“I’m a social worker,” says Sandeen. “When I’m working with a group of people who are mentally ill or have substance abuse and conversations about suicide come up, it seems so profoundly different from when I have conversations with people who just want to control the manner and timing of their death.” And as Marcia Angell, former editor in chief of the New England Journal of Medicine and a woman whose own 81-year-old father shot himself to death while he was suffering with late-stage prostate cancer, wrote eloquently last year, “Why should anyone — the state, the medical profession, or anyone else — presume to tell someone else how much suffering they must endure as their life is ending?” 

As those of us fortunate enough to have adequate healthcare know, insurance is no protection from illness, and it sure as hell won’t protect anybody from dying. But what better options for all Americans might mean is a broadening of the conversation about what compassionate, helpful healthcare truly means. No terminally ill person should feel like a bullet is the only option. Better healthcare should mean more of us have the opportunities to lead longer lives and healthier lives. And it should also, if we can look at the issues with clear minds and loving hearts, give us more means to more gracefully end those lives.

Mary Elizabeth Williams

Mary Elizabeth Williams is a staff writer for Salon and the author of "Gimme Shelter: My Three Years Searching for the American Dream." Follow her on Twitter: @embeedub.

Featured Slide Shows

  • Share on Twitter
  • Share on Facebook
  • 1 of 11
  • Close
  • Fullscreen
  • Thumbnails
    Burger King Japan

    2014's fast food atrocities

    Burger King's black cheeseburger: Made with squid ink and bamboo charcoal, arguably a symbol of meat's destructive effect on the planet. Only available in Japan.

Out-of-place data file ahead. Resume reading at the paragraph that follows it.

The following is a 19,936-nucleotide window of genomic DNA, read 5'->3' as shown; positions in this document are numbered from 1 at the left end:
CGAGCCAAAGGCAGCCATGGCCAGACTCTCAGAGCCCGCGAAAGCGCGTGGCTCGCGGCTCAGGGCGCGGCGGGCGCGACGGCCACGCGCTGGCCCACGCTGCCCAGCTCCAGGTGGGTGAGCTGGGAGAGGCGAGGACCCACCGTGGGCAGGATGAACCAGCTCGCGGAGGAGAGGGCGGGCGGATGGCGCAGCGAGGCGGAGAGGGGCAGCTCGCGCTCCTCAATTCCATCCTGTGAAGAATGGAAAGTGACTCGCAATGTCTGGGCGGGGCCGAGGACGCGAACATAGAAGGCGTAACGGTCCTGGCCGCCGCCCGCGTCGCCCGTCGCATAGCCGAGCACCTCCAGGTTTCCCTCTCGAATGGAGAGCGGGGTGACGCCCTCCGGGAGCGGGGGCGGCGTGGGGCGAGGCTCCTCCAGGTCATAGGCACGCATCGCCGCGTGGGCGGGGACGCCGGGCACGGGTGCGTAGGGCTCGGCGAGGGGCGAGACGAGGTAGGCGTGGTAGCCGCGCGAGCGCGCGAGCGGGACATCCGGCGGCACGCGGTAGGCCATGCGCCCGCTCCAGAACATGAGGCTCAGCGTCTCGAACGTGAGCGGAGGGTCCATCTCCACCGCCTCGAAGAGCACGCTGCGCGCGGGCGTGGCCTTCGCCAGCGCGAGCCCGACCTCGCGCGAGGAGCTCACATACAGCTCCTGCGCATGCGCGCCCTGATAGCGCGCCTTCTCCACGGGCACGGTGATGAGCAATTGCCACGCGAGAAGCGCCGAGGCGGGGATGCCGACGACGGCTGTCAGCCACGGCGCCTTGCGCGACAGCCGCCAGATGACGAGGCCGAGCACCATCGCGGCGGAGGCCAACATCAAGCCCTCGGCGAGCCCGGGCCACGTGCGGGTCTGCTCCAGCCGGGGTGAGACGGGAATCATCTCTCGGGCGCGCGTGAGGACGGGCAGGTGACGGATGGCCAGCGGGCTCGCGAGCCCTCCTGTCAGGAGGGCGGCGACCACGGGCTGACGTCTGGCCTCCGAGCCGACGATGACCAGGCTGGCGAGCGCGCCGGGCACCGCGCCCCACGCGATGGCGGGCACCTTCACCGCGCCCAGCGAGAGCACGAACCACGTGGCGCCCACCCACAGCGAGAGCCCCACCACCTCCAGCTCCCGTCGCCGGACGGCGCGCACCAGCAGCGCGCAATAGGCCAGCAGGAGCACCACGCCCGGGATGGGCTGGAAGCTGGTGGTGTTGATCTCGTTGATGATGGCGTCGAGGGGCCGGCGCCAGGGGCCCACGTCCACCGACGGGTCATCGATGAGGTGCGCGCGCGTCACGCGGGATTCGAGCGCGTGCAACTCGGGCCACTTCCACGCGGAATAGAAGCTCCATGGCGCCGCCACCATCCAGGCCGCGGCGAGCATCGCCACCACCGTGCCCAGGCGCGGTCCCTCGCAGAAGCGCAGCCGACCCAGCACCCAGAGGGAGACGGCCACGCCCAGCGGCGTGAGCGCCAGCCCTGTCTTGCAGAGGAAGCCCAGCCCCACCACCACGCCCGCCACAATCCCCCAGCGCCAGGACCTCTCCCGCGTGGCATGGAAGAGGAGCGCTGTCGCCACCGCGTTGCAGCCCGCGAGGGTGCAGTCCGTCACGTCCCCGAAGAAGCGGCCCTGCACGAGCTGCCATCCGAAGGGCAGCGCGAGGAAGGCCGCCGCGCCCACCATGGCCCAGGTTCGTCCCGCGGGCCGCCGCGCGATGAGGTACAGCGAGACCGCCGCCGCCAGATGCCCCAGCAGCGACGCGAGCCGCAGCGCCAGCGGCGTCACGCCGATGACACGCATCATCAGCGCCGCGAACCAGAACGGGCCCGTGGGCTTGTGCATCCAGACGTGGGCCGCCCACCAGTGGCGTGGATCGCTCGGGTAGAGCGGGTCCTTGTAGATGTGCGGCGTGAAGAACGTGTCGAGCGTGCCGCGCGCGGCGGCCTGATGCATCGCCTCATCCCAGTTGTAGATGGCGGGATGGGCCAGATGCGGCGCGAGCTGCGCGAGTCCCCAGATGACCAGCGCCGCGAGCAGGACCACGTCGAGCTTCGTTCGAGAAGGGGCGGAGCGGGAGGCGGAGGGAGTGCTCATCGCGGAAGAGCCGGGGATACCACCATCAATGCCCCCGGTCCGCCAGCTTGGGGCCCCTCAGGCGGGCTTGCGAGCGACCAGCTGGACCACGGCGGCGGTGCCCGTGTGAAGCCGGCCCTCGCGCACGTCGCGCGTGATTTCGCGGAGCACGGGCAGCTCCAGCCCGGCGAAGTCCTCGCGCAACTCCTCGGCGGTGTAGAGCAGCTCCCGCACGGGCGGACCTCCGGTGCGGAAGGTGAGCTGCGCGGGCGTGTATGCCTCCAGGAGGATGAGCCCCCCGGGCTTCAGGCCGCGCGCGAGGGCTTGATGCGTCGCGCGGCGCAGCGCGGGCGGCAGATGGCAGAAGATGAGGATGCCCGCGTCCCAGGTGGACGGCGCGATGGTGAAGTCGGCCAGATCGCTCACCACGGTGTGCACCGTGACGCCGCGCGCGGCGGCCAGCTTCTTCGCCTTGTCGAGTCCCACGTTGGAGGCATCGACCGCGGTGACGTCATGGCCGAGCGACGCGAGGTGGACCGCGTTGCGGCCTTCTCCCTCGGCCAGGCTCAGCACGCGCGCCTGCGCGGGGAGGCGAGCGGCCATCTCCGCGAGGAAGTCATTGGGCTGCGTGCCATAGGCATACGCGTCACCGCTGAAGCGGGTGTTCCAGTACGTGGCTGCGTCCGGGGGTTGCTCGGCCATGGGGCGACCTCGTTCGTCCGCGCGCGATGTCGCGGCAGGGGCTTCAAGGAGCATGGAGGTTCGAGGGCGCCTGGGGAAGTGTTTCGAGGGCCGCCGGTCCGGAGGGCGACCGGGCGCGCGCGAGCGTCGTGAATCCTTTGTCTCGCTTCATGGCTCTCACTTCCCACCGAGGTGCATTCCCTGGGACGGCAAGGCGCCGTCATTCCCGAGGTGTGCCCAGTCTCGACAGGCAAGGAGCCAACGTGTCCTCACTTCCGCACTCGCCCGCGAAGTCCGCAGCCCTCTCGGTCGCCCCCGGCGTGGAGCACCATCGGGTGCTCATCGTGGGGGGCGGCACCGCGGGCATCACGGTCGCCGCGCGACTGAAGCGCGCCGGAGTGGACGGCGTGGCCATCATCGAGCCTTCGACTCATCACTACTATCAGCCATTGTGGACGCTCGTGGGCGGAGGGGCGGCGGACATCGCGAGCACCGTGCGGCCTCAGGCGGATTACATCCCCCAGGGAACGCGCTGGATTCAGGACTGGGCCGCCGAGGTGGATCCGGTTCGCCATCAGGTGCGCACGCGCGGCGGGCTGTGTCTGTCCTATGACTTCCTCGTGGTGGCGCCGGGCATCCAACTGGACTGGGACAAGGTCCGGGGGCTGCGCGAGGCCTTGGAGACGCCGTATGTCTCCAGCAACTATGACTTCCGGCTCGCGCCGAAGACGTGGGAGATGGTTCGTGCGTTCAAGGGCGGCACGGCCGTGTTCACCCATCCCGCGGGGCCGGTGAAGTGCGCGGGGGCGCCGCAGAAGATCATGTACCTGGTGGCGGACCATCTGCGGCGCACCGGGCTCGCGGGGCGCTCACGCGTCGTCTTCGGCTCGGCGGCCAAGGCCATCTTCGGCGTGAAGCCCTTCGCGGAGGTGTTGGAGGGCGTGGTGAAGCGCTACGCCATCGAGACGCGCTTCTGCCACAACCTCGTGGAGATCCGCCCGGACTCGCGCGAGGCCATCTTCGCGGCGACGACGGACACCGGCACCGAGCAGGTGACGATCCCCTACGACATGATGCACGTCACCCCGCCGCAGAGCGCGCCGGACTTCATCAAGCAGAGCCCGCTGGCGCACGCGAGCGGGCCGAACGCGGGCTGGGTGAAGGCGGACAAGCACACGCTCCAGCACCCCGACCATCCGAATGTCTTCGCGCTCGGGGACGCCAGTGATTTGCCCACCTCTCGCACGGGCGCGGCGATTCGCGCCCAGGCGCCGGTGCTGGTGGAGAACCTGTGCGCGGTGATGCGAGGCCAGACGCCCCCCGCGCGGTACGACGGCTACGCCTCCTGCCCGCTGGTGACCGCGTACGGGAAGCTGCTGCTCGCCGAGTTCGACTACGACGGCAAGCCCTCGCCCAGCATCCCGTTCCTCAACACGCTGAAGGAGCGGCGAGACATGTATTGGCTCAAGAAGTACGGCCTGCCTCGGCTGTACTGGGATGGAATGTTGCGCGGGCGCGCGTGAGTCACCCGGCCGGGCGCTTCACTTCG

Elite Daily/Twitter

    2014's fast food atrocities

    McDonald's Black Burger: Because the laws of competition say that once Burger King introduces a black cheeseburger, it's only a matter of time before McDonald's follows suit. You still don't have to eat it.


    2014's fast food atrocities

    Domino's Specialty Chicken: It's like regular pizza, except instead of a crust, there's fried chicken. The company's marketing officer calls it "one of the most creative, innovative menu items we have ever had” -- brain power put to good use.


    2014's fast food atrocities

    Arby's Meat Mountain: The viral off-menu product containing eight different types of meat that, on second read, was probably engineered by Arby's all along. Horrific, regardless.


    2014's fast food atrocities

    KFC'S ZINGER DOUBLE DOWN KING: A sandwich made by adding a burger patty to the infamous chicken-instead-of-buns creation can only be described using all caps. NO BUN ALL MEAT. Only available in South Korea.

    Taco Bell

    2014's fast food atrocities

    Taco Bell's Waffle Taco: It took two years for Taco Bell to develop this waffle folded in the shape of a taco, the stand-out star of its new breakfast menu.

    Michele Parente/Twitter

    2014's fast food atrocities

    Krispy Kreme Triple Cheeseburger: Only attendees at the San Diego County Fair were given the opportunity to taste the official version of this donut-hamburger-heart attack combo. The rest of America has reasonable odds of not dropping dead tomorrow.

    Taco Bell

    2014's fast food atrocities

    Taco Bell's Quesarito: A burrito wrapped in a quesadilla inside an enigma. Quarantined to one store in Oklahoma City.

    2014's fast food atrocities

    Boston Pizza's Pizza Cake: The people's choice winner of a Canadian pizza chain's contest whose real aim, we'd imagine, is to prove that there's no such thing as "too far." Currently in development.


    2014's fast food atrocities

    7-Eleven's Doritos Loaded: "For something decadent and artificial by design," wrote one impassioned reviewer, "it only tasted of the latter."

  • Recent Slide Shows


Loading Comments...